Senator and presidential hopeful Cory Booker is polling at roughly 2%, and hasn’t yet broken through $10 million in individual donations. But he’s not giving up. Booker made the stage for the next round of debates, and is now rolling out a huge policy initiative as he tries to get some media coverage.
The plan calls for a 100% clean energy economy by 2045 by sharply curbing fossil fuels while investing heavily in renewable energy sources, and a new White House-coordinated “Environmental Justice Fund” that would focus on defending at-risk communities from environmental threats, including a nationwide lead remediation program to replace all lead water pipes for schools and residences.
Lead pipes aren’t part of climate change, but like plans from other candidates, the Booker initiative throws in some extras that might capture the attention of the press. Lead pipes are of particular concern to the Senator because Newark, New Jersey, where he was mayor for seven years, is suffering with lead contamination in the water supply.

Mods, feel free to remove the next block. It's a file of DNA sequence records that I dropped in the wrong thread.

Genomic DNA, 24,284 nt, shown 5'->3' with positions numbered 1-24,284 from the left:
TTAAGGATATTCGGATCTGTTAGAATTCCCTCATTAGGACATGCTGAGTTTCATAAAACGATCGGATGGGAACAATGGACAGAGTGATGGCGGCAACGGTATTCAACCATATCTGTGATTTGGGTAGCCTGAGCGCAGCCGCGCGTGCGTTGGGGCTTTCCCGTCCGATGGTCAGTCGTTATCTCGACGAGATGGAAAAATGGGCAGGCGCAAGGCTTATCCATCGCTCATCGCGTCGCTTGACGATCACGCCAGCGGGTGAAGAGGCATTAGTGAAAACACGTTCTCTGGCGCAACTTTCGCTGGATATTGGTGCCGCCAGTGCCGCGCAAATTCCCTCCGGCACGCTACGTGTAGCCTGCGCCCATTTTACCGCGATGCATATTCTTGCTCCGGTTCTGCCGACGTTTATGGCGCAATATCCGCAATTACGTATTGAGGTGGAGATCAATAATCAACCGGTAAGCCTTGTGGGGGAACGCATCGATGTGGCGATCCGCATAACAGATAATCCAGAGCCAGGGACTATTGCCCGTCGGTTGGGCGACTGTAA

“We are facing a dual crisis of climate change and economic inequality. Without immediate action, we risk an incredible human toll from disasters, health impacts, rising national security threats, and trillions of dollars in economic losses.”
Booker said he would impose a carbon tax on natural gas, coal and oil producers and return some of the revenue to Americans via a monthly dividend, though his campaign did not offer specific figures. Several lawmakers from both parties have introduced versions of a fee-and-dividend system in Congress, though none of the bills appear likely to pass.
The proposal includes several executive actions that Booker would take as president, including barring new offshore and onshore fossil fuel leases, requiring all new passenger vehicles be zero emission starting in 2030 and requiring fossil fuel companies to stop all methane leaks.
In addition to lead remediation, the Environmental Justice Fund would clean up every abandoned coal, uranium and hard rock mine in the country, plant 100 million trees in urban areas and ensure all households have adequate plumbing, all moves Booker said would help low-income and minority communities that are hardest hit by environmental problems.
Even though he made the stage for the next debate, Booker lags far behind the front runners.